When we heard that Designmatters was hosting a workshop focusing on creating great teams, we expected to hear some advice, past experiences and “dos and don’ts” from professional designers.
However, How to Form & Norm Great Project Teams, led by David and Mary Sherwin, was very different. Instead of a long lecture, they divided up the 3-hour working into short sessions that taught us a set of collaborative tools to help us realize the impact of design thinking in every aspect of a project – as well as how to bring together effective teams.
The workshop was split into 3 specific team-building activities: Identifying Team Values and Behaviors, Who am I?, and Team Norms. After an ice-breaking exercise, we were randomly assigned into groups, we started with the first activity.
Identifying Team Values and Behaviors
A list of descriptive words was handed to each of us in order to identify our own personal values in teamwork. Words like “rigor,” “transparency” and “visionary” were among the options. The goal of this activity was to choose 3 specific values and behaviors that describe them. We then shared our values and behaviors with our groups.
In comparing our values, choosing values like “professionalism” seemed effortless and obvious to some people. However, this is exactly where team members started to diverge from each other. The problem was a potential failure of vocabulary. Being professional might have an entirely different meaning for each person in the group. The Sherwins taught us the importance of creating behaviors for those values – and creating accountability for those values.
Who am I?
The second part of the workshop was the Who am I? activity. Each person wrote down on a piece of paper who they are, their skills and hobbies, as well as their work style and goals for this project. The purpose of this activity was get to know each person in the group, their preferred work style, their skills and talents, and what their intentions are with the project. This exercise opened the discussion within the team and helped us to easily transition into the next activity.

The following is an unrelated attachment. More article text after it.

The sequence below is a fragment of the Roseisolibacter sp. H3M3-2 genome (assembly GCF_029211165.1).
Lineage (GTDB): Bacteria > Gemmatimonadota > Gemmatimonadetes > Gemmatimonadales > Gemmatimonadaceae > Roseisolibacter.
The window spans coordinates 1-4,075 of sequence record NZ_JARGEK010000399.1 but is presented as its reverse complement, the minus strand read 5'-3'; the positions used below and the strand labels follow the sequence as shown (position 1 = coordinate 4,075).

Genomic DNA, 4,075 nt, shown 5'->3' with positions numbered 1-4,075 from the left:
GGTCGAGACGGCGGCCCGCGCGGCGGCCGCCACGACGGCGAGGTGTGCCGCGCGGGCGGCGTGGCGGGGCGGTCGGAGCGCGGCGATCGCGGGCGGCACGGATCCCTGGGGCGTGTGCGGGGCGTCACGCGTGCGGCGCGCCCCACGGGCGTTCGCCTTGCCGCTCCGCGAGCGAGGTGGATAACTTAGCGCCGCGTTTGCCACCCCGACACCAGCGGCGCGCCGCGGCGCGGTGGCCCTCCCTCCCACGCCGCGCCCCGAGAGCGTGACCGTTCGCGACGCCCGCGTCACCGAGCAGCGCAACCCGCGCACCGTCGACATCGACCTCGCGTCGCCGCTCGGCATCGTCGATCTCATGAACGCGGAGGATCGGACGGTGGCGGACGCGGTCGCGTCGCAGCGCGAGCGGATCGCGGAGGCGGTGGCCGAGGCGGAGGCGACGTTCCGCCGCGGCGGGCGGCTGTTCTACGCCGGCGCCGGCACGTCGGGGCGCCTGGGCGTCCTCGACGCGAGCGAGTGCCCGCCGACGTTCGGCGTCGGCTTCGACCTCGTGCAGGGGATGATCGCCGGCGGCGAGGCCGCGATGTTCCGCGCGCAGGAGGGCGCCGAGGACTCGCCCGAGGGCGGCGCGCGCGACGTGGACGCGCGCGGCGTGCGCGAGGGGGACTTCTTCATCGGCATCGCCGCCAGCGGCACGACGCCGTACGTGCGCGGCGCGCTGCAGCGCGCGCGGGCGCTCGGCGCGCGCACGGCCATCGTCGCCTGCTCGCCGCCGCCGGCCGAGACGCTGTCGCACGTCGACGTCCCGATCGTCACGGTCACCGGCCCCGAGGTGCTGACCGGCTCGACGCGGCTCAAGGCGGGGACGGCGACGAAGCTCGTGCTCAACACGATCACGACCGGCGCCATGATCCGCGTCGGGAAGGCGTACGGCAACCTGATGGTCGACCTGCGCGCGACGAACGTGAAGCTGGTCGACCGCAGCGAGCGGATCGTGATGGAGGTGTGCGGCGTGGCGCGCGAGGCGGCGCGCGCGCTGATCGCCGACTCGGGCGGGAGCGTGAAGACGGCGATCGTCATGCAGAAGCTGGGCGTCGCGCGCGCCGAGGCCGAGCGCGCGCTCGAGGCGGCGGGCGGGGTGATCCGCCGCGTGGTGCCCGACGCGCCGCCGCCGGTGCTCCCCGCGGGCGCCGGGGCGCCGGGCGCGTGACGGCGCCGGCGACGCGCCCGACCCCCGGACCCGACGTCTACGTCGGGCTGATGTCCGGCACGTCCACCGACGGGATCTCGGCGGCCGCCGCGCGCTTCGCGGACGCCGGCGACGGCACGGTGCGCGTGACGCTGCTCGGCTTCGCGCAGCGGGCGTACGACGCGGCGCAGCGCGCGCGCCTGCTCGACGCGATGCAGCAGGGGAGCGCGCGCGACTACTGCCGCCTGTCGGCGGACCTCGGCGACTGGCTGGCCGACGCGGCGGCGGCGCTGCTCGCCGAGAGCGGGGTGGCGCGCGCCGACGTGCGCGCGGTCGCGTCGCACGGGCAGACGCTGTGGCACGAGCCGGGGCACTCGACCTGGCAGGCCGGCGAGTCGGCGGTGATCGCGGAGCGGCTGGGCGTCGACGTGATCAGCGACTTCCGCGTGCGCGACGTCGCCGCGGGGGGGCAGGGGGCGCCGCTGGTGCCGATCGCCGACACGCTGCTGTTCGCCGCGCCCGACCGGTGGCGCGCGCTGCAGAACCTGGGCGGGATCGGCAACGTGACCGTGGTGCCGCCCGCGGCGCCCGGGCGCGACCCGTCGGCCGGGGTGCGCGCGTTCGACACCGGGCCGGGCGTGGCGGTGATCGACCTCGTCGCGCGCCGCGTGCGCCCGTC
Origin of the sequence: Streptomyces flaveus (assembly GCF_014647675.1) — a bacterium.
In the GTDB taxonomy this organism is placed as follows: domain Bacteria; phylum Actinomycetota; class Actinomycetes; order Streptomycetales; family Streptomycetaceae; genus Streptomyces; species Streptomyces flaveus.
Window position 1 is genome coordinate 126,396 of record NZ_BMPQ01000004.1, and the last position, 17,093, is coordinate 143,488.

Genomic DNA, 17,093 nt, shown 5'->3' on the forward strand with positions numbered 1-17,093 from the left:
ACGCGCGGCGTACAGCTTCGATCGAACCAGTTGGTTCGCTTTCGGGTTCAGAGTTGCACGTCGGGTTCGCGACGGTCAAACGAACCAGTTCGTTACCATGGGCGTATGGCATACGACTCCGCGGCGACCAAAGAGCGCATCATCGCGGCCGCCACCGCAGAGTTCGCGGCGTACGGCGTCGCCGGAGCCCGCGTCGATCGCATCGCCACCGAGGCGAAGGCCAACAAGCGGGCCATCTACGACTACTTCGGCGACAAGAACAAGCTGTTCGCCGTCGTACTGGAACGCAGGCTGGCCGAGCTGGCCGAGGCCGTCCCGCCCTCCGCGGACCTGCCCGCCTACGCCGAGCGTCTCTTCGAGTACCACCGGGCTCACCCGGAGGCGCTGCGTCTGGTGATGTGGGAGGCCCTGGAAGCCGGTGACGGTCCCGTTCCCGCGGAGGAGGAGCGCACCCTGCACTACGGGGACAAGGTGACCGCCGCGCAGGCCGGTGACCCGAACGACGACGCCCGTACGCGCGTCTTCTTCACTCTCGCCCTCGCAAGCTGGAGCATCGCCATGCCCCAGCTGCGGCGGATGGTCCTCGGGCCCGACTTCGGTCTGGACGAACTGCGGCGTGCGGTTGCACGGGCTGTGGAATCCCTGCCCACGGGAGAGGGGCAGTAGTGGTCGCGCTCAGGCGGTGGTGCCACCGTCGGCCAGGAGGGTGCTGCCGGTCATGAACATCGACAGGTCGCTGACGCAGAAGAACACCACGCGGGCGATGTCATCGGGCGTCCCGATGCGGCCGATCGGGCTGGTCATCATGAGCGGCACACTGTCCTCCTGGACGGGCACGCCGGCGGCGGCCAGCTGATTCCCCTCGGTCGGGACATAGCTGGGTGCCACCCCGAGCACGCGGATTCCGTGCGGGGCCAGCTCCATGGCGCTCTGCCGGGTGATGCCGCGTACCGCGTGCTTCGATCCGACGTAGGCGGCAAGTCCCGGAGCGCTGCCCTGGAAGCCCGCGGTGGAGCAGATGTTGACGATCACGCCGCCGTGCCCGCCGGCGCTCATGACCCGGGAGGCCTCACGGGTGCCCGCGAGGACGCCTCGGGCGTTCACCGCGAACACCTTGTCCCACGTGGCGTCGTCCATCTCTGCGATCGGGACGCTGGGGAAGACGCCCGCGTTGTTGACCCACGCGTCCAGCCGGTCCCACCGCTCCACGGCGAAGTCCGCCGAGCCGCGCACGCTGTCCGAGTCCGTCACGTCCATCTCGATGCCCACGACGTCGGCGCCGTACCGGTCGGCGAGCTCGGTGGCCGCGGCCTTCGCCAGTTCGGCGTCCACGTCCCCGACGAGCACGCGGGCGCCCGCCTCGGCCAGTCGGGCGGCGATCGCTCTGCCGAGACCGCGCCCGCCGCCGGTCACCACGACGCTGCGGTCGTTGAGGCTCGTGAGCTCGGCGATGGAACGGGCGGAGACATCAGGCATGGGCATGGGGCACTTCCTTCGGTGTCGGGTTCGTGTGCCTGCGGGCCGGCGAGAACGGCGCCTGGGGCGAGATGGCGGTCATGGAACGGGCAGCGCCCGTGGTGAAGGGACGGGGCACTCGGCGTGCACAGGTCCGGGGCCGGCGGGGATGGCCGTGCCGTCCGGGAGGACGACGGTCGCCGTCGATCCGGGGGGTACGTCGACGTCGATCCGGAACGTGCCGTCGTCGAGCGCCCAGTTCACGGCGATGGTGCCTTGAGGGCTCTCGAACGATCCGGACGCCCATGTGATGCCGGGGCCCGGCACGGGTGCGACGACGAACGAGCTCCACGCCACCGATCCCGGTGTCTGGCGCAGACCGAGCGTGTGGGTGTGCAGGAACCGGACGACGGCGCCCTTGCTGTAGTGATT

In the third activity of the workshop, we developed team norms, which included time management in working in teams (i.e. when / how long we work together vs. individually), how we work in teams (in-person vs. online) and delegating elements of projects based on skill-sets.
When Steve Jobs was asked what he was most proud of at Apple, he stated: “The product I’m most proud of is Apple and the team I built at Apple.” In order to develop great projects, you need to have a great team. As creatives, we rarely communicate about our own working styles, values, and skills; we are mainly focused on the end result. When all team members spend good enough time to have a clear structure to perform in the team, they eliminate emotional conflict and get closer to the highest quality of work.
We truly are thankful to Designmatters and Mary & David Sherwin for helping us to realize the impact of forming and norming great project teams.
Designmatters hosted David & Mary Sherwin in residence from February 6-9, 2017.
This opportunity was made possible in part by support from the Designmatters Educational Program Grant from the Autodesk Foundation.